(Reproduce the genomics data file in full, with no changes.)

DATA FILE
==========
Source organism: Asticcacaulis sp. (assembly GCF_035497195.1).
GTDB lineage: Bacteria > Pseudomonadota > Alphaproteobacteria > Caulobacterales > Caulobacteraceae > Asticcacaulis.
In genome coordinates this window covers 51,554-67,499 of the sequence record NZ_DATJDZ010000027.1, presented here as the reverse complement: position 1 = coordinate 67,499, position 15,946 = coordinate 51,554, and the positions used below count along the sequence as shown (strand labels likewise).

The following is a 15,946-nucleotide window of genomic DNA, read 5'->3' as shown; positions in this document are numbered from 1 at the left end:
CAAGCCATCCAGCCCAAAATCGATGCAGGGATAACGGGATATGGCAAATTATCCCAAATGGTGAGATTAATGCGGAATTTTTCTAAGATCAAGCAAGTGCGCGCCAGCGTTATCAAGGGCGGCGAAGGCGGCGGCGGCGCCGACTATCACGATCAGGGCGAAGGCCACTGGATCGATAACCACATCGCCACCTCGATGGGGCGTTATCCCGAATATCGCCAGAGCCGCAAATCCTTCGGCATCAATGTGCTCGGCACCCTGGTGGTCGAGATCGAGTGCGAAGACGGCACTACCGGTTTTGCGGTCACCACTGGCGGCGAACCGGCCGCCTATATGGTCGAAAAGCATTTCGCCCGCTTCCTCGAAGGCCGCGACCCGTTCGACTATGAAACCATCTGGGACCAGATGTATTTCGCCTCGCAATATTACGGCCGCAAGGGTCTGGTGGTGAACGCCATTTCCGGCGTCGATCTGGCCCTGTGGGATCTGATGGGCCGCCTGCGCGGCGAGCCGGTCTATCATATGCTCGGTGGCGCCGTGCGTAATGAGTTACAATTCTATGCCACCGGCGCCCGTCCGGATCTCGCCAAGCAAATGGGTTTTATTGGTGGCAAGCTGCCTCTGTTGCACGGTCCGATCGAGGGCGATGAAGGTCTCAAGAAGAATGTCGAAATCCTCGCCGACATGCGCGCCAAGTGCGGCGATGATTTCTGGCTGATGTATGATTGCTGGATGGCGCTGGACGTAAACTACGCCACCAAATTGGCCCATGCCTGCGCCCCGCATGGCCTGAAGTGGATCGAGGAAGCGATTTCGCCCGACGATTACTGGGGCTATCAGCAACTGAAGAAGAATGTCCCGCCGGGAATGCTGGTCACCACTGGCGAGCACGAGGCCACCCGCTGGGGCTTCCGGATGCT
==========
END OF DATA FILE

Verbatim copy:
Source organism: Asticcacaulis sp. (assembly GCF_035497195.1).
GTDB lineage: Bacteria > Pseudomonadota > Alphaproteobacteria > Caulobacterales > Caulobacteraceae > Asticcacaulis.
In genome coordinates this window covers 51,554-67,499 of the sequence record NZ_DATJDZ010000027.1, presented here as the reverse complement: position 1 = coordinate 67,499, position 15,946 = coordinate 51,554, and the positions used below count along the sequence as shown (strand labels likewise).

The following is a 15,946-nucleotide window of genomic DNA, read 5'->3' as shown; positions in this document are numbered from 1 at the left end:
CAAGCCATCCAGCCCAAAATCGATGCAGGGATAACGGGATATGGCAAATTATCCCAAATGGTGAGATTAATGCGGAATTTTTCTAAGATCAAGCAAGTGCGCGCCAGCGTTATCAAGGGCGGCGAAGGCGGCGGCGGCGCCGACTATCACGATCAGGGCGAAGGCCACTGGATCGATAACCACATCGCCACCTCGATGGGGCGTTATCCCGAATATCGCCAGAGCCGCAAATCCTTCGGCATCAATGTGCTCGGCACCCTGGTGGTCGAGATCGAGTGCGAAGACGGCACTACCGGTTTTGCGGTCACCACTGGCGGCGAACCGGCCGCCTATATGGTCGAAAAGCATTTCGCCCGCTTCCTCGAAGGCCGCGACCCGTTCGACTATGAAACCATCTGGGACCAGATGTATTTCGCCTCGCAATATTACGGCCGCAAGGGTCTGGTGGTGAACGCCATTTCCGGCGTCGATCTGGCCCTGTGGGATCTGATGGGCCGCCTGCGCGGCGAGCCGGTCTATCATATGCTCGGTGGCGCCGTGCGTAATGAGTTACAATTCTATGCCACCGGCGCCCGTCCGGATCTCGCCAAGCAAATGGGTTTTATTGGTGGCAAGCTGCCTCTGTTGCACGGTCCGATCGAGGGCGATGAAGGTCTCAAGAAGAATGTCGAAATCCTCGCCGACATGCGCGCCAAGTGCGGCGATGATTTCTGGCTGATGTATGATTGCTGGATGGCGCTGGACGTAAACTACGCCACCAAATTGGCCCATGCCTGCGCCCCGCATGGCCTGAAGTGGATCGAGGAAGCGATTTCGCCCGACGATTACTGGGGCTATCAGCAACTGAAGAAGAATGTCCCGCCGGGAATGCTGGTCACCACTGGCGAGCACGAGGCCACCCGCTGGGGCTTCCGGATGCT